A lot of people think you can only learn at school or a tutoring center, but for online tutoring, you can be a specialist or someone who just does it as a hobby. You can teach what's within the scope of your abilities while making friends from other countries along the way.
- Teaching online since: 2013
- Category taught: Korean
- Dahee speaks: Korean and Japanese
- Total number of lessons taught on Cafetalk: 4799
Hi Dahee! Thank you so much for agreeing to work on this testimonial with us. First of all, I would like to talk a bit about how you started out on Cafetalk. Can you tell us how you found out about us?
I found out about Cafetalk through a student that I used to teach.
What made you decide to apply with us?
I was already teaching online, but after hearing about Cafetalk I took a look at the site and the design was so pretty (laughs) and everything looked so well developed that I thought "I want to try this!" and that's what got me started.
You mentioned that you had experience at another site before joining Cafetalk, but if you were to compare the two, how were they different?
First of all at that other site we had to run each class the exact same way and the class material was decided for us. Somehow I felt that the system created for the students and tutors at Cafetalk was a little more well developed.
How did you feel about teaching as a Cafetalk tutor?
I've had a lot of fun teaching as a Cafetalk tutor. If you teach offline, there's definitely a limit to who you can teach -- only those you can meet in person. But since it's online, I can meet people living all over the world, so I think it's been really interesting.
What do you think are some advantages of teaching online?
As I mentioned earlier, online lessons are great because you can connect to Korean learners living all over the world. And as I mentioned earlier, it can also a bit of a disadvantage, but I think it's great that the student and tutor can study on their own time with the freedom to choose their own material.
Can you tell us a little bit about what your first month with us was like?
Well, since I had been teaching somewhere else and had just moved over to Cafetalk, I felt really nervous about having to find new students all over again. I spent a lot of time thinking about what kind of lessons to offer and then waited for the students to come.
Did you ever ask the Cafetalk staff for help?
Yes, quite a bit. As soon as I had a question or an idea, I would ask right away...either using the tutor facebook or the online chat on the right side of the site's homepage (I think that chatbox is really great)
Looking back, which experiences made you decide to stay and stick to tutoring online?
Well...being able to meet people from all over the world, or from all over Japan. It's really fun talking about our cultures, and also, seeing the students improve is really rewarding and makes me feel accomplished.
You have also created and written your very own textbook for Japanese students learning Korean! Can you tell us a bit about why you decided to do that and how you implement these original materials into your classes?
As I mentioned, at the site I used to teach at the material was decided for us. The "one size fits all" approach didn't seem right to me since every student is different. That's why I wanted to try making material on my own that included simple sentences that anyone can understand.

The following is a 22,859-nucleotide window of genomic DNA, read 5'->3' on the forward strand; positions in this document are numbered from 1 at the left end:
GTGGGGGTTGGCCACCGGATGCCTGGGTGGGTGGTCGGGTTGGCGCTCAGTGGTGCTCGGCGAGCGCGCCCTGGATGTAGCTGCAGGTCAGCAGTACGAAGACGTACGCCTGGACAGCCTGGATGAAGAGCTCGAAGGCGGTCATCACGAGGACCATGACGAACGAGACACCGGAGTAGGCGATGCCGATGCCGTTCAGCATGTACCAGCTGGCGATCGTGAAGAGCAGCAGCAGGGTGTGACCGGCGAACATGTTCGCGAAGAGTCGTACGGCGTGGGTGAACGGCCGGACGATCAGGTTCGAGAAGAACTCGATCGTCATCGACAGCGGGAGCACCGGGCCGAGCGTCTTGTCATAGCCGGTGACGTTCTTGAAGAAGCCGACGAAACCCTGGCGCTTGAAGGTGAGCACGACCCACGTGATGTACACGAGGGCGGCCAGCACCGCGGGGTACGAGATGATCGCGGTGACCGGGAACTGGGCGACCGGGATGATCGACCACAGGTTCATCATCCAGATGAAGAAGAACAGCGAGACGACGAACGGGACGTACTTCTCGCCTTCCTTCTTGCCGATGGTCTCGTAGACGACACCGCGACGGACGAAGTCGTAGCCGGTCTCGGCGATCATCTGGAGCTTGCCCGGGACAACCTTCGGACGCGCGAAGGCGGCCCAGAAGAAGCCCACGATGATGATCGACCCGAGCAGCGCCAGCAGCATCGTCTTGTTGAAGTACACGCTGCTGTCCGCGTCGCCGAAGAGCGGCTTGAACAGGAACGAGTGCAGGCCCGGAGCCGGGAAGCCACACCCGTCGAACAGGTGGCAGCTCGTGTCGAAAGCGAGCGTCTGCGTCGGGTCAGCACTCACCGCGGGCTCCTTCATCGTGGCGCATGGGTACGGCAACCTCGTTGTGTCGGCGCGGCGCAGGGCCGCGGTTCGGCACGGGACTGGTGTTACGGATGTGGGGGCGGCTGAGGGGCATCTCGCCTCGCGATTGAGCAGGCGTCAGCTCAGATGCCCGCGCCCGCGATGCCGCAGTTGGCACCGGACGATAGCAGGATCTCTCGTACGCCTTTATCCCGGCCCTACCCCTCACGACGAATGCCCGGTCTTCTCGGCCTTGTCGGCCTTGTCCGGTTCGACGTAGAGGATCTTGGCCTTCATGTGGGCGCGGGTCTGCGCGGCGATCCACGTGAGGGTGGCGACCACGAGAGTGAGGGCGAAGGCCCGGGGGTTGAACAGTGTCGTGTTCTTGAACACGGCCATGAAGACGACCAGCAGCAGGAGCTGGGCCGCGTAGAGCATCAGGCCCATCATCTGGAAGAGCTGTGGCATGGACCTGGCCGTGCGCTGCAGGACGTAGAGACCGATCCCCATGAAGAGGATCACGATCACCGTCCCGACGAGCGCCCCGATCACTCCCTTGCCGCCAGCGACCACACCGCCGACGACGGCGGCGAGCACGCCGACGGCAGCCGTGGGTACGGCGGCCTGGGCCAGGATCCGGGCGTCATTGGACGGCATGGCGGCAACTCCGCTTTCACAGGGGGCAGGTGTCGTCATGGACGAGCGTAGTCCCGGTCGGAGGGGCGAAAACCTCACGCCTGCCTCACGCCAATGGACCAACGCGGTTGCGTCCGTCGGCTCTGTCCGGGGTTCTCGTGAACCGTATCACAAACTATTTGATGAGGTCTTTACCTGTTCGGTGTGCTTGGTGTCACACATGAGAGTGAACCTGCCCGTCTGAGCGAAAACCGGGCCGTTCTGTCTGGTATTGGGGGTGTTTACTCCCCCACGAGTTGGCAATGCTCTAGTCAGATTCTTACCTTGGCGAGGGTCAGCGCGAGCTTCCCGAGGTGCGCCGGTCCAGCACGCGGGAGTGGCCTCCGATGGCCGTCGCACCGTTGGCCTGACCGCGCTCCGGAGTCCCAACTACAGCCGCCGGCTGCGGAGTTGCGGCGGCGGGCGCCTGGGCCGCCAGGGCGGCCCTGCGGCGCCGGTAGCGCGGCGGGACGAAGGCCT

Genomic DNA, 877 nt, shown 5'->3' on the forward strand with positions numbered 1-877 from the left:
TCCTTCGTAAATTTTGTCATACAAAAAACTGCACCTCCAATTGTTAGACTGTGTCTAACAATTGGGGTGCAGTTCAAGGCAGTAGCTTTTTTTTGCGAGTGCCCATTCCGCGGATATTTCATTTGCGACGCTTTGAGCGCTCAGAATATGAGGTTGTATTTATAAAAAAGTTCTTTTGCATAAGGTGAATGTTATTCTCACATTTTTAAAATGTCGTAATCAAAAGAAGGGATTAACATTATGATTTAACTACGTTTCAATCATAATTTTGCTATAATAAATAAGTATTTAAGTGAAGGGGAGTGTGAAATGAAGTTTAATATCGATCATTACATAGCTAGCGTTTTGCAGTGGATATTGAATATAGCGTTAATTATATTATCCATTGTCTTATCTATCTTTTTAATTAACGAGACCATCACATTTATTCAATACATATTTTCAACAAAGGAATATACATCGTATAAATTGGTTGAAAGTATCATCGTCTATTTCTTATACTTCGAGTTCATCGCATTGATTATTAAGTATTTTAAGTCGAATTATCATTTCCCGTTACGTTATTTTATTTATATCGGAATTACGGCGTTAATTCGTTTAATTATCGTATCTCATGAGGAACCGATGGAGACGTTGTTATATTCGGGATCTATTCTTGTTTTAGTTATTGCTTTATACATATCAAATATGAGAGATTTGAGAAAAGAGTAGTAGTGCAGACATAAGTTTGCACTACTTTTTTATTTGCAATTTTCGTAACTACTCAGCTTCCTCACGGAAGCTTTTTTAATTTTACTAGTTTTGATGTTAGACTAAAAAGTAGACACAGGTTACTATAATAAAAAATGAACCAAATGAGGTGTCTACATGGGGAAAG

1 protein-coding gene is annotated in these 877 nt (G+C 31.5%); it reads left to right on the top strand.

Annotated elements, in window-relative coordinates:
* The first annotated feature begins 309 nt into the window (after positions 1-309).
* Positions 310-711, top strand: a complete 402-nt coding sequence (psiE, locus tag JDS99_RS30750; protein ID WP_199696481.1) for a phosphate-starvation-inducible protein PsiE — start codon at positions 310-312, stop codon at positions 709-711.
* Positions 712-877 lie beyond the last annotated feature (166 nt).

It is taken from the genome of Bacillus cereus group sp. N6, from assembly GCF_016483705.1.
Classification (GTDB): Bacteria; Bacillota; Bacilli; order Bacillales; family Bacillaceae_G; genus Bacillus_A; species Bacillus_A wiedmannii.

How do these materials resonate with your students?
Their reaction was....well, the women who saw it all said it was cute (laughs). I played around with fonts and stuff....when you look at a textbook, the first thought that comes to mind is "boring...," right? So I made sure to do things like make the font a little bigger and pay attention to the design.
Did you ever have any rewarding experiences while teaching on Cafetalk?
Yes, many...when my students tell me they passed their Korean exams or when they come to Korea to study abroad, it's really rewarding to see how much of a good time they're having. Also, a while back I had a student who was a manga artist and she drew my face...that's a really rare gift to receive, right? I was so happy when she gave that to me. Also, I had an American student...she knew some Japanese, but my English isn't good enough to give lessons in English, so it was a little hard for both of us, but she would always laugh and smile during class. She no longer takes lessons with me because she got busy with work, but when we parted ways she gave me a picture that said, "Thank you Dahee Sonsaengnim"....she drew such a cute picture for me...I think receiving that rare gift was one of my happiest moments.
Can you give a word of advice to people thinking about applying as a tutor?
Yes, well I'm not really in a position to give advice but....even though I have been teaching for about 4 years I feel that things haven't changed much since 4 years ago. I think it's still hard for students to find chances to expose themselves to Korean. That's why I think Koreans should also try to approach them themselves. A lot of people think you can only learn at school or a tutoring center, or in Korea's case, that you absolutely must have a teaching certificate in order to teach. Because of that a lot of people might think it's too much of a challenge. But for online tutoring, you can be a specialist or someone who just does it as a hobby. You can teach what's within the scope of your abilities while making friends from other countries along the way. I really want to recommend it to people who want to do it like that.
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